Saturday, May 28, 2016

17C Euro Gardens - Introduction to Dutch Baroque Gardens - Enghien



Romeyn de Hooghe (Dutch artist, 1645-1708) Across the Reservoir to the Garden Gates at the Renaissance gardens at Enghien near Hainault

The famous Park of Enghien (in the Wallonian province of Henaut - to its south lies the French Nord region, within Belgium, it borders on the Flemish provinces of West Flanders, East Flanders, Flemish Brabant, & the Walloon provinces of Walloon Brabant & Namur.) dates back to the 15C, when Pierre de Luxembourg transformed the forests ajacent to his chateau into a park. Two hundred years later, in the year 1607, chateau & park were sold by the then owner Henry IV (1553-1610) to a noble family named Arenberg.


Romeyn de Hooghe (Dutch artist, 1645-1708) An Avenue or Mall of Clipped Hedges at the Renaissance gardens at Enghien near Hainault

In the 15C, Pierre de Luxembourg had laid out the boundaries of a park in the forest surrounding his small castle in Enghien (Anguien), near Brussels in Belgium. By the time the estate had been acquired by the aristocratic Arenberg family, the park already contained jousting fields, a menagerie, game reserves, flower gardens, & irrigation systems.


Romeyn de Hooghe (Dutch artist, 1645-1708) Fountain surrounded by clipped green hedges at the Renaissance gardens at Enghien near Hainault

A transitional Renaissance-Baroque garden at Enghien evolved during the 1620s-1650s, guided by the elaborate landscape & architectural design choices of Le Père Charles de Bruxelles (Arenberg family member & architect). They combined French & Italian influences. Elements were grouped around a French style central axis. They included formal parterres adorned with classical statuary, tree-lined avenues, an orangery, a large Italian-style viewing mound, a grand pavilion on an island surrounded by imitation bastions, an ornate sculptured fountain in the middle of a reservoir, a small terraced garden on an Italian-style artificial island, & a series of more traditional European gardens surrounded by hedged tunnels.


Romeyn de Hooghe (Dutch artist, 1645-1708) Main Entrance to the Garden Park at the Renaissance gardens at Enghien near Hainault

In the British Library introduction to Dutch Baroque Gardens, the curators write, "The seventeenth century saw the greatest flowering of Dutch civilisation, not least in the field of printed maps & views. Professional artists, called afsetters, were employed to colour them. They had ideal opportunities to display their skills with these prints, some of which were engraved by...Romeyn de Hooghe (1645-1708). (The etched engravings were produced in about 1680, commissioned from Romeyn de Hooghe by the Amsterdam map dealer & publisher, Nicolaes Visscher II.)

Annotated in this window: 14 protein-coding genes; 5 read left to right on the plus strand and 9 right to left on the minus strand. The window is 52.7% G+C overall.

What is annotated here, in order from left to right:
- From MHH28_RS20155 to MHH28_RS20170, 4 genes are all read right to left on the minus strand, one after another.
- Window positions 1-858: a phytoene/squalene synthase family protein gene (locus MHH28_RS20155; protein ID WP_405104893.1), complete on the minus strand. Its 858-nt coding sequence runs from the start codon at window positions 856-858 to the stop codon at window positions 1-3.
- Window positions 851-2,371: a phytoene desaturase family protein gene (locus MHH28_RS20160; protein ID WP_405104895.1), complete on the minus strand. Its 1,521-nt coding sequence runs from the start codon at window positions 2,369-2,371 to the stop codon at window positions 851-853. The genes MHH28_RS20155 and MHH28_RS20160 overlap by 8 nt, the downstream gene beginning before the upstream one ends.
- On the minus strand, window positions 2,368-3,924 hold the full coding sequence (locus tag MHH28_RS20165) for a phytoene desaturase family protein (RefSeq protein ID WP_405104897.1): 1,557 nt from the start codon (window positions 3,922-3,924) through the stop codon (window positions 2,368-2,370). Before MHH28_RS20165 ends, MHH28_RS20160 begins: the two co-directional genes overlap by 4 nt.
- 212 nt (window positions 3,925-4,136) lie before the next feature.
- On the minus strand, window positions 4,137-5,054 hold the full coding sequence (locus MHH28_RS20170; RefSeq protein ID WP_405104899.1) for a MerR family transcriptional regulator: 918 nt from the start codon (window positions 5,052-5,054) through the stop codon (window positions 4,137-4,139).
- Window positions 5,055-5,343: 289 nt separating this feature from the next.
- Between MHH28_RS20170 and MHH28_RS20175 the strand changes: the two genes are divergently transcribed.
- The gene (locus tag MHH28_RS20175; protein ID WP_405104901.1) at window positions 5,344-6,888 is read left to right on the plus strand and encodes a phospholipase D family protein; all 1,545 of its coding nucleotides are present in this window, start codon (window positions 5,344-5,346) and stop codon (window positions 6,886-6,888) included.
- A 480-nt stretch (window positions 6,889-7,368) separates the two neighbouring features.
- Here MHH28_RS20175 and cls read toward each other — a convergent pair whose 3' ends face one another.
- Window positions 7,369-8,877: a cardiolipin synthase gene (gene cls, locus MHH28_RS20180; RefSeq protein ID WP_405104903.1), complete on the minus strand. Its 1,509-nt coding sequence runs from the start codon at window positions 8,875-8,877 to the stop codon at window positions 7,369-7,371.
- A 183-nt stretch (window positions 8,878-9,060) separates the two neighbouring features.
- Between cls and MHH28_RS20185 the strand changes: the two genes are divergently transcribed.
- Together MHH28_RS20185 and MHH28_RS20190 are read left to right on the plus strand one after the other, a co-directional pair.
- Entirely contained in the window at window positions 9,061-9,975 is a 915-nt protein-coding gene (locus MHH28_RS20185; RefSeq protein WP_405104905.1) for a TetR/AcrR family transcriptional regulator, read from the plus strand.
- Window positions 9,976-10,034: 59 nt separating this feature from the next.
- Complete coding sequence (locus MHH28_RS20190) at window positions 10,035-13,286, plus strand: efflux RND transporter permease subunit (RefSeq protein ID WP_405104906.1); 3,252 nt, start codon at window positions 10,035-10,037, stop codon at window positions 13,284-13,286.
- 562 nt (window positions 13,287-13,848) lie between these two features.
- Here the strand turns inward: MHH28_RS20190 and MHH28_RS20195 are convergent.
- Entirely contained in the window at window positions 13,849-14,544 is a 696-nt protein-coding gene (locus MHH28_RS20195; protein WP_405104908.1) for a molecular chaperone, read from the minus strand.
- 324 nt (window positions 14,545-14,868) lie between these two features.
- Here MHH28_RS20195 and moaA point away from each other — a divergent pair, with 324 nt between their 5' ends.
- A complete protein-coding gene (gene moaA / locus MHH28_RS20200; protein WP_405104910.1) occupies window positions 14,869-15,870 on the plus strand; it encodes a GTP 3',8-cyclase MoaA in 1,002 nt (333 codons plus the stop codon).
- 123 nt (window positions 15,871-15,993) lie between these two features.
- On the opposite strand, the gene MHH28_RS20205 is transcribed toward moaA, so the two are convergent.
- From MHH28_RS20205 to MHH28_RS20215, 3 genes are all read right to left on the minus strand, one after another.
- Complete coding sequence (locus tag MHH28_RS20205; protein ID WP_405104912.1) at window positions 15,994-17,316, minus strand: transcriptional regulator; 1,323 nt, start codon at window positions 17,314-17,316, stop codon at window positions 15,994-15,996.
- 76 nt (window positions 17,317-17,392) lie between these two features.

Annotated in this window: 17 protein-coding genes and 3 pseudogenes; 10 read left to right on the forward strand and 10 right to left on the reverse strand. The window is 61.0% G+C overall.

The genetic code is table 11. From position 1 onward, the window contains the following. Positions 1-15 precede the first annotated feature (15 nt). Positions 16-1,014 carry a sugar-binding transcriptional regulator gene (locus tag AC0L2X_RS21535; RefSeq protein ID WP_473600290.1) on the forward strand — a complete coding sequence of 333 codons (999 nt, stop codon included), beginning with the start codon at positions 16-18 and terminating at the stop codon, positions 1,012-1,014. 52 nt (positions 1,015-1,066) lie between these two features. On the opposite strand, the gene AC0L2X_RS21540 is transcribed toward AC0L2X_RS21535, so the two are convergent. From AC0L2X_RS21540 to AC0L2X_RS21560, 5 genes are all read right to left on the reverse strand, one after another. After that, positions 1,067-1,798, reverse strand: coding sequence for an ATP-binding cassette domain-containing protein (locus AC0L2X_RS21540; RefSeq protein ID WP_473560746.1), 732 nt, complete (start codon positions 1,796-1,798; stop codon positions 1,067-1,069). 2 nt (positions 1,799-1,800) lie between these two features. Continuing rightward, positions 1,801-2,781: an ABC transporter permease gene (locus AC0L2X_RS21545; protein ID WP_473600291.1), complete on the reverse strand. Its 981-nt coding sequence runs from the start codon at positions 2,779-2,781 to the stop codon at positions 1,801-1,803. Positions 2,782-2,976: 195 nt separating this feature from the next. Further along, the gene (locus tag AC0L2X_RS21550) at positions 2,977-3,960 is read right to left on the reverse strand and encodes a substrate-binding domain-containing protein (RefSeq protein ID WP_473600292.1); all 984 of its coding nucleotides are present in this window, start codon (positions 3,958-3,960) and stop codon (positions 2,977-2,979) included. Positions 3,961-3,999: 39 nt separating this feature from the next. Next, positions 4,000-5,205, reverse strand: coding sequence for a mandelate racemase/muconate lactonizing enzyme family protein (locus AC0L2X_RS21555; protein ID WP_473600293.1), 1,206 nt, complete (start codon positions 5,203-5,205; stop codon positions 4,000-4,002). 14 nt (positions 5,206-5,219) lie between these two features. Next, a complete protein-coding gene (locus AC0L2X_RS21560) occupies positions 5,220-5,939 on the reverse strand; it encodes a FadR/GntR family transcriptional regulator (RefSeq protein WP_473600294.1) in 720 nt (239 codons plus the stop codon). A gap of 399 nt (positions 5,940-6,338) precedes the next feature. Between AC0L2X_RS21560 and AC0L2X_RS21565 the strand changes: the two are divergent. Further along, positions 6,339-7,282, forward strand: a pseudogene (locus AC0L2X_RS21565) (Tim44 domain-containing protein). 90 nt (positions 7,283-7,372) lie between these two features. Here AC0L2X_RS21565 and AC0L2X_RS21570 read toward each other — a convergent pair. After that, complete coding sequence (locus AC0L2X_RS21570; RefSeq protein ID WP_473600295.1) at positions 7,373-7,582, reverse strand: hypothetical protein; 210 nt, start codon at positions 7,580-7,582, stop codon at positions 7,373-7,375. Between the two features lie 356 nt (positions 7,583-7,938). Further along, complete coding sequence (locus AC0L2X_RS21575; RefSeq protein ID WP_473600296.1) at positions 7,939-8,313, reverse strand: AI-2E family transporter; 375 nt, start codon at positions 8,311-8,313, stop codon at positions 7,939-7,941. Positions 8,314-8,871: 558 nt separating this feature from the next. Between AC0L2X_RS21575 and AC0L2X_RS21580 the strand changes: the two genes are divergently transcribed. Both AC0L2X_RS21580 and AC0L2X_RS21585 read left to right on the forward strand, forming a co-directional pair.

Romeyn de Hooghe (Dutch artist, 1645-1708) Pavilion at the Renaissance gardens at Enghien near Hainault

"The cost of employing de Hooghe & the afsetters was felt to be justified for the gardens since they too were an important aspect of Dutch baroque culture. Though inspired by French & ultimately Italian models, the Dutch took advantage of their climate & landscape to amend the foreign models. Building on their own experience of land reclamation & canal-making, they disciplined & improved on nature. They made plentiful use of water, by way of ponds, canals & moats. Using hedges, often cut into spectacular shapes, they created a series of outdoor green "rooms" or "cabinets", palaces, theatres & stage sets. Unlike the prevailing, unadorned green of Italian formal gardens, the Dutch created beds or parterres filled with the vivid colours & the beautiful scents of flowers, sometimes supplemented with coloured stones. Unlike their French counterparts, Dutch gardens fitted into their landscapes & did not dominate them.


Romeyn de Hooghe (Dutch artist, 1645-1708) The Allees at the Grand Pavilion at the Renaissance gardens at Enghien near Hainault

"They made plentiful use of water, by way of ponds, canals & moats. Using hedges, often cut into spectacular shapes, they created a series of outdoor green 'rooms' or 'cabinets,' palaces, theatres & stage sets. Unlike the prevailing, unadorned green of Italian formal gardens, the Dutch created beds or parterres filled with the vivid colours & the beautiful scents of flowers, sometimes supplemented with coloured stones. Unlike their French counterparts, Dutch gardens fitted into their landscapes & did not dominate them.

Romeyn de Hooghe (Dutch artist, 1645-1708) The Flower Gardens at the Renaissance gardens at Enghien near Hainault

"The design of the gardens embraced sophisticated intellectual allegories deriving from classical legends & philosophy & they were created in accordance with the rules of architecture & logic. As well as pleasing the eyes, the gardens were also intended to appeal to the mind, their designs symbolising the earthly paradise & being intended to impart moral & philosophical lessons to the select few who understood them. Political often co-existed with philosophical symbolism, & many Dutch gardens were platforms for political propaganda that was all the more effective for being relatively subtle."


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